1: Danny Meyer was struggling.
Twenty-seven years old, he had just opened his first restaurant in New York City. He sensed he was making the biggest mistake a manager can make: neglecting to set high standards and hold others accountable. Most of his waiters and managers were older than he was. They were testing him and pushing his buttons.
“This was driving me crazy,” he recalls in his book Setting the Table.
Across from him sat Pat Cetta, the legendary New York City restauranteur and owner of Sparks Steak House.
Pat pointed at the table next to theirs. “First, I want you to take everything off that table except the saltshaker. Go ahead! Get rid of the plates, the silverware, the napkins, even the pepper mill. I just want you to leave the saltshaker in the middle.”
Danny did as he was instructed.
“Where’s the saltshaker now?” Pat asked.
“Right where you told me, in the center of the table.”
“Are you sure that’s where you want it?”
Danny looked closely. The shaker was a bit off-center. “Go ahead and put it where you really want it,” Pat told Danny, who moved it very slightly, so it was in the dead center of the table. As soon as he removed his hand, Pat pushed the saltshaker three inches off-center.
“Now put it back where you want it,” Pat said. Danny returned it to the center.
Pat moved it again, this time six inches off-center. “Now, where do you want it?” Pat asked. Danny slid it back to the middle.
“Listen, luvah. Your staff and your guests are always moving your saltshaker off-center. That’s their job. It is the job of life. It’s the law of entropy! Until you understand that, you’re going to get pissed off every time someone moves the saltshaker off-center. It is not your job to get upset. You just need to understand: that’s what they do. Your job is just to move the shaker back each time and let them know exactly what you stand for. Let them know what excellence looks like to you.
“And if you’re ever willing to let them decide where the center is, then I want you to give them the keys to the store. Just give away the f***** restaurant!”
Danny got it. The center of the table represented his core of excellence. “Every other point on the table was, to some degree, a measure of mediocrity, or even failure,” he writes. “But this powerful lesson also taught me to preserve my energy and not waste it getting upset about a basic, ongoing fact of life: ‘S*** happens, luvah!'”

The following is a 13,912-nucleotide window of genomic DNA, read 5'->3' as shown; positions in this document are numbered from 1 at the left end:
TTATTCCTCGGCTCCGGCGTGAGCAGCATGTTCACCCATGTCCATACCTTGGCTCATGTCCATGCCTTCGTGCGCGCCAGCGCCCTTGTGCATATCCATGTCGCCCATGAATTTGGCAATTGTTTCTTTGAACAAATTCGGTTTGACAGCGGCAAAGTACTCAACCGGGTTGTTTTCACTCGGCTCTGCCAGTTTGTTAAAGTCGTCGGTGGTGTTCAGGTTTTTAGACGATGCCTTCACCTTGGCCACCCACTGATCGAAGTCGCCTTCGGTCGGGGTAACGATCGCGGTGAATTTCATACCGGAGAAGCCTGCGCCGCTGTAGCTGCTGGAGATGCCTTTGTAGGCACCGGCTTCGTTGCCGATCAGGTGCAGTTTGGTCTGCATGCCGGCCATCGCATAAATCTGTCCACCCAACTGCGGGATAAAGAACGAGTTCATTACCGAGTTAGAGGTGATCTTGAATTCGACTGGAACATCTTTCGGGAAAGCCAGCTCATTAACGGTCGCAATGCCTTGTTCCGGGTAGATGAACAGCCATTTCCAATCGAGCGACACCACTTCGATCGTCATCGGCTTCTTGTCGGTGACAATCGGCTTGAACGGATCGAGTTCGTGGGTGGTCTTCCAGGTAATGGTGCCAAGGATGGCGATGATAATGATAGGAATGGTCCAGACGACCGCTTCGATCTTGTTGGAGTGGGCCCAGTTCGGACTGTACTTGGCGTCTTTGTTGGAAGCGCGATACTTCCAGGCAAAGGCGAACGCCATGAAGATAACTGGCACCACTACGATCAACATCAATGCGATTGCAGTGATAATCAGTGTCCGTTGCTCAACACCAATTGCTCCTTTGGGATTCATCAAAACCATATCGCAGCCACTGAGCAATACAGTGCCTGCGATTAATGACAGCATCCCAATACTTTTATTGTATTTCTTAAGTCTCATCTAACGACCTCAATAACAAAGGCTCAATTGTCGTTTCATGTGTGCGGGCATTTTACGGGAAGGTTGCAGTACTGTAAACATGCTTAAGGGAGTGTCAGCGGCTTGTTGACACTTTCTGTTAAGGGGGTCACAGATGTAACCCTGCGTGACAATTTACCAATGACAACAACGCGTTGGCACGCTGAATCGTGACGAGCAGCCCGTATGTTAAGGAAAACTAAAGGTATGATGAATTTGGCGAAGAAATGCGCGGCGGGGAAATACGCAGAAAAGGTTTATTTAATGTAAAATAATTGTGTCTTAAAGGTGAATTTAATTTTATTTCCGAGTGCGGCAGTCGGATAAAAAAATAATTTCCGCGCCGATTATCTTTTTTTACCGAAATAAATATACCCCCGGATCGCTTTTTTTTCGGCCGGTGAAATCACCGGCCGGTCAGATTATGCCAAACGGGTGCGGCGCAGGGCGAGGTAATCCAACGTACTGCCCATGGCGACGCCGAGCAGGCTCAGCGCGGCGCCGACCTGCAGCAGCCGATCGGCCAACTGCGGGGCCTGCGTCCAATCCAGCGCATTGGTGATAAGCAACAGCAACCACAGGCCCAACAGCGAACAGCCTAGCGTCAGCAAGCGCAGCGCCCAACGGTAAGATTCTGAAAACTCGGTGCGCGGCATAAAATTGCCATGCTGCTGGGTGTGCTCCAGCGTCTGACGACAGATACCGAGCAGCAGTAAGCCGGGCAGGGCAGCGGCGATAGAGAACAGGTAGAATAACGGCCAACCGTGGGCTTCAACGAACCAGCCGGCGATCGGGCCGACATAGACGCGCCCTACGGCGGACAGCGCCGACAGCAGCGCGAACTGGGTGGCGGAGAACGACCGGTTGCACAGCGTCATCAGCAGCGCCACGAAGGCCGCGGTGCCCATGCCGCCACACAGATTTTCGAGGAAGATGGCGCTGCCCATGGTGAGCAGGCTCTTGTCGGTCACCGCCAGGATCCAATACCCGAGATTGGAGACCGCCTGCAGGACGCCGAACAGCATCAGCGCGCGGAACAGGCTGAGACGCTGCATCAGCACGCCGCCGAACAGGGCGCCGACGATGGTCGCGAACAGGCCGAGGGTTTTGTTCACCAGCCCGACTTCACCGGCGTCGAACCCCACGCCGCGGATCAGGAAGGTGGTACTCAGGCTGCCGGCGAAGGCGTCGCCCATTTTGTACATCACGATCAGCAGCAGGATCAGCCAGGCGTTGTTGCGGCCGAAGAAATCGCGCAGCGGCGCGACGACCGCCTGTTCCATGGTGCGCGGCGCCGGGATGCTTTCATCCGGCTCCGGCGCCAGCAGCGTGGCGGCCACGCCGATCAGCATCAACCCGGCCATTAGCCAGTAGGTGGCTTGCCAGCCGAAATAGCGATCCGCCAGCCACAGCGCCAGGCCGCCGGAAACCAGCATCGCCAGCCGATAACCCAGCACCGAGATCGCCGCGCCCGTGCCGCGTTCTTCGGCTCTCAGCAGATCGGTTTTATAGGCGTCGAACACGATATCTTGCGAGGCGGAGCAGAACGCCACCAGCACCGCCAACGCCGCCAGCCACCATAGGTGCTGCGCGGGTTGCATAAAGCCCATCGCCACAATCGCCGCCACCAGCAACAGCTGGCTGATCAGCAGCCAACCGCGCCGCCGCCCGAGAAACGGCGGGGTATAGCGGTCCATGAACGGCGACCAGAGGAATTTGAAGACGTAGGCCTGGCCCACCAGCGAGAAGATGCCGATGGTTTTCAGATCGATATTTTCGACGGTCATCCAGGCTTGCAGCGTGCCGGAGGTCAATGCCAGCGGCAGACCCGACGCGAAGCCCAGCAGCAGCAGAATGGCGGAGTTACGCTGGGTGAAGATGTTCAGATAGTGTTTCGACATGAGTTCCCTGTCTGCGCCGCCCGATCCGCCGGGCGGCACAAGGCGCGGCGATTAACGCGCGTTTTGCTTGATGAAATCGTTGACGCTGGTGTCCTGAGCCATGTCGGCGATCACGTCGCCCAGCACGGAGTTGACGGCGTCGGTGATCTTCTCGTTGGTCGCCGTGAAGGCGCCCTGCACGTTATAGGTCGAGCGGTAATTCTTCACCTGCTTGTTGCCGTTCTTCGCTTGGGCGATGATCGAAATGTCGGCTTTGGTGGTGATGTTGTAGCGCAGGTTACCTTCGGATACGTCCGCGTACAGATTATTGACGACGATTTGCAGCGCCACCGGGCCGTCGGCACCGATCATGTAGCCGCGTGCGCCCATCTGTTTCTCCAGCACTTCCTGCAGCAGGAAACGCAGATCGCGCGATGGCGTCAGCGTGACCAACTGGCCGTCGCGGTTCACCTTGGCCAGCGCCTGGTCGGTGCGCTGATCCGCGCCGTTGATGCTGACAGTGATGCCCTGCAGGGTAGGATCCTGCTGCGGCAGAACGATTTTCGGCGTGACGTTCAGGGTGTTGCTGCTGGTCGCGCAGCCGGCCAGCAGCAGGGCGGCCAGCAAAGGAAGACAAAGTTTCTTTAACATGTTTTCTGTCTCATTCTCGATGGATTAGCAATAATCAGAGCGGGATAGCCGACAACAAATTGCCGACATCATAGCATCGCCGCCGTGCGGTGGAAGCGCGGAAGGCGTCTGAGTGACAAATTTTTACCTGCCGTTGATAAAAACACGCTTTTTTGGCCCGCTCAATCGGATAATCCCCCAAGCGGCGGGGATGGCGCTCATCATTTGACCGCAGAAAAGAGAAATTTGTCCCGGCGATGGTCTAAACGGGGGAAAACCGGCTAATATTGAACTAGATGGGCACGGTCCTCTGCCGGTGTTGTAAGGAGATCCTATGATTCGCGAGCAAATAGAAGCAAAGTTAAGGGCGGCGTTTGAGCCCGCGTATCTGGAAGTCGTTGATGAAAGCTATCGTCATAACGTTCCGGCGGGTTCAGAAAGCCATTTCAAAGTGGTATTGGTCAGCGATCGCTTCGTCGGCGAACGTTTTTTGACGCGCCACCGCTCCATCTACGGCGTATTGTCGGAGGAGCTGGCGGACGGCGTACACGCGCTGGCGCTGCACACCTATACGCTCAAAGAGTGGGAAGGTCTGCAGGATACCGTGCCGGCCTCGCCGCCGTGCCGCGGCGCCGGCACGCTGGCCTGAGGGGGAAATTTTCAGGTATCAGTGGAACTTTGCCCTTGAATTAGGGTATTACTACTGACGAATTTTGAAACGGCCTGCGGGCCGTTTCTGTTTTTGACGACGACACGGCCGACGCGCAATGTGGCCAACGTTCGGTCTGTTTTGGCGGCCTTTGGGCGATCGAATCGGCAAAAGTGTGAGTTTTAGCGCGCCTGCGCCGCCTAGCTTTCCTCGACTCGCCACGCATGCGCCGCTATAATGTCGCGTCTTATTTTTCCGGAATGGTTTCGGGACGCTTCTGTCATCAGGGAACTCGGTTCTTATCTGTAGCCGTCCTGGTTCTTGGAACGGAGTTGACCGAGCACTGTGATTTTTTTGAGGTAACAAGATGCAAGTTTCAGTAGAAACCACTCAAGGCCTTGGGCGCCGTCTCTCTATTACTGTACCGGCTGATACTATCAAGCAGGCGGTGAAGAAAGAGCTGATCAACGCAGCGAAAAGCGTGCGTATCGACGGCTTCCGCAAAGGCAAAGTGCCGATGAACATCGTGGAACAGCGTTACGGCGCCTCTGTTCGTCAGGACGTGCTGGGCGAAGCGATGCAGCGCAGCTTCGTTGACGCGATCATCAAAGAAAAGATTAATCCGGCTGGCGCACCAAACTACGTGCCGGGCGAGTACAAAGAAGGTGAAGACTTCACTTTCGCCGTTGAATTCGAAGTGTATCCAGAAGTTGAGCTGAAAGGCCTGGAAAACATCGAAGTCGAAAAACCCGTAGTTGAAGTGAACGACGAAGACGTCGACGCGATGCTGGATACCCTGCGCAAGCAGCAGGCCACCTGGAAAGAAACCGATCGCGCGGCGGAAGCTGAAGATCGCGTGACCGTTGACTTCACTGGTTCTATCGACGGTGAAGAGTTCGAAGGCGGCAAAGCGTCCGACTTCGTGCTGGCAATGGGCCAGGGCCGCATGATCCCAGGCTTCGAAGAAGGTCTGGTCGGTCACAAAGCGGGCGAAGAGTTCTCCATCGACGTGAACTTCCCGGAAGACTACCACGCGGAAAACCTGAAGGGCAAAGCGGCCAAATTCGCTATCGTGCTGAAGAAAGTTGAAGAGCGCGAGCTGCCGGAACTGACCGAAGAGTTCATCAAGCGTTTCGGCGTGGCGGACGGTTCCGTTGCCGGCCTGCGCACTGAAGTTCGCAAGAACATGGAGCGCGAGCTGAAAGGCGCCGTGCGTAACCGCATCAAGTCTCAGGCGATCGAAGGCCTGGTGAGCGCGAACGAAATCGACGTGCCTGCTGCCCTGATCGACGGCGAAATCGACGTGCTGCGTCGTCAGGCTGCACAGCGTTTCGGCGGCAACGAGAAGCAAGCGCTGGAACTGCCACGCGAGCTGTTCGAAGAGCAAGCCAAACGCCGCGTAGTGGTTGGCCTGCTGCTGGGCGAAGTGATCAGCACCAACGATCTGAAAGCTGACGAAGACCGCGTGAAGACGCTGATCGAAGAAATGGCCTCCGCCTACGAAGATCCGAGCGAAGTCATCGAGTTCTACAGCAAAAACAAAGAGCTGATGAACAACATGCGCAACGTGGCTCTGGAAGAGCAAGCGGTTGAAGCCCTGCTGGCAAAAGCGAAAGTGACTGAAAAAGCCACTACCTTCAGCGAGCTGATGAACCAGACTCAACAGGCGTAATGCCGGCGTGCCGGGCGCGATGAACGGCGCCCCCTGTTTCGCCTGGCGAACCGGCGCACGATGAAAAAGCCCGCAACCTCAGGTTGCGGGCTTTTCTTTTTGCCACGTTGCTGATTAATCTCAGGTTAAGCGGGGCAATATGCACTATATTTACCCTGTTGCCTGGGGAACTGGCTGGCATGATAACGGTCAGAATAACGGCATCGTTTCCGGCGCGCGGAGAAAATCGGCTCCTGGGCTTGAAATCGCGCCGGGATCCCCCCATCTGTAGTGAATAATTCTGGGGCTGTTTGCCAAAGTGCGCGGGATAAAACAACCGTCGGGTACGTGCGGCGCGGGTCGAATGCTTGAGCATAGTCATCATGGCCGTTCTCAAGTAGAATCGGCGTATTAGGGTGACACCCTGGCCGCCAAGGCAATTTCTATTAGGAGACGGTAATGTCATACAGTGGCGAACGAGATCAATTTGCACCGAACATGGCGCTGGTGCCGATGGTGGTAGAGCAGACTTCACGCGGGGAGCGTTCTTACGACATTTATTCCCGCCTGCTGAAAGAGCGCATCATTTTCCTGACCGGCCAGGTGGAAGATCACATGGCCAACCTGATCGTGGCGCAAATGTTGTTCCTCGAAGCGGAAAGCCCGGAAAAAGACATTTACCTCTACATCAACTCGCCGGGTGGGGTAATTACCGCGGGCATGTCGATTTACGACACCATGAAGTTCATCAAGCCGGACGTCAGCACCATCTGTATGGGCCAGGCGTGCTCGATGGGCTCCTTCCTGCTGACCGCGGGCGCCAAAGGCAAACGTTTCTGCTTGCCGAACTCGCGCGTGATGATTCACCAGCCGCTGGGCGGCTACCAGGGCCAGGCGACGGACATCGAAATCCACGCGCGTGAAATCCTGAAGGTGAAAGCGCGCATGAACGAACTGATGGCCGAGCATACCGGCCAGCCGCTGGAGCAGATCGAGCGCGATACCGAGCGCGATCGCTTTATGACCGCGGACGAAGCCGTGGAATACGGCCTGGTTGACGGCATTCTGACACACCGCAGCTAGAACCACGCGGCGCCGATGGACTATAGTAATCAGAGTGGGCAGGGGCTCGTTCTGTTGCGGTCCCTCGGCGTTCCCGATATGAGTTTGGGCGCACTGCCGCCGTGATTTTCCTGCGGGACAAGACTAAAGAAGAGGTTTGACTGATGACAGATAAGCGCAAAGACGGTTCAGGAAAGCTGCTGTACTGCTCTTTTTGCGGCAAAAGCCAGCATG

2: Understanding the “saltshaker theory” helped Danny develop and teach a managerial style he calls constant, gentle pressure. “It’s the way I return the saltshaker to the center each time life moves it,” he writes.
Constant. Gentle. Pressure. Danny’s approach to leadership requires all three elements. “If you are constantly gentle but fail to apply pressure when needed, your business won’t grow or improve: your team will lack the drive and passion for excellence. If you exert gentle pressure but not constantly, both your staff and your guests will get a mixed message depending on what day it is, and probably won’t believe that excellence truly matters to you,” he writes. “If you exert constant pressure that isn’t gentle, employees may burn out, quit, or lose their graciousness – and you will probably cease to attract good employees.”
3: Today, Danny owns 18 highly successful restaurants in New York City, the toughest restaurant market in the world. He believes it is his job and that of every other leader in his company to teach their entire team how to distinguish center from off-center and always to set things straight.
“I send my managers an unequivocal message: I’m going to be extremely specific as to where every component on that tabletop belongs,” he notes. “I anticipate that outside forces, including you, will always conspire to change the table setting.
“Every time that happens, I’m going to move everything right back to the way it should be. And so should you! That’s the constant aspect. I’ll never recenter the saltshaker in a way that denies you your dignity. That’s the gentle aspect. But standards are standards, and I’m constantly watching every table and pushing back on every saltshaker that’s moved, because excellent performance is paramount. That’s the pressure.”
Reflection: How well does my organization exert constant, gentle pressure to achieve high levels of excellence? How would I grade each element?
Action: Discuss with my team or with a colleague.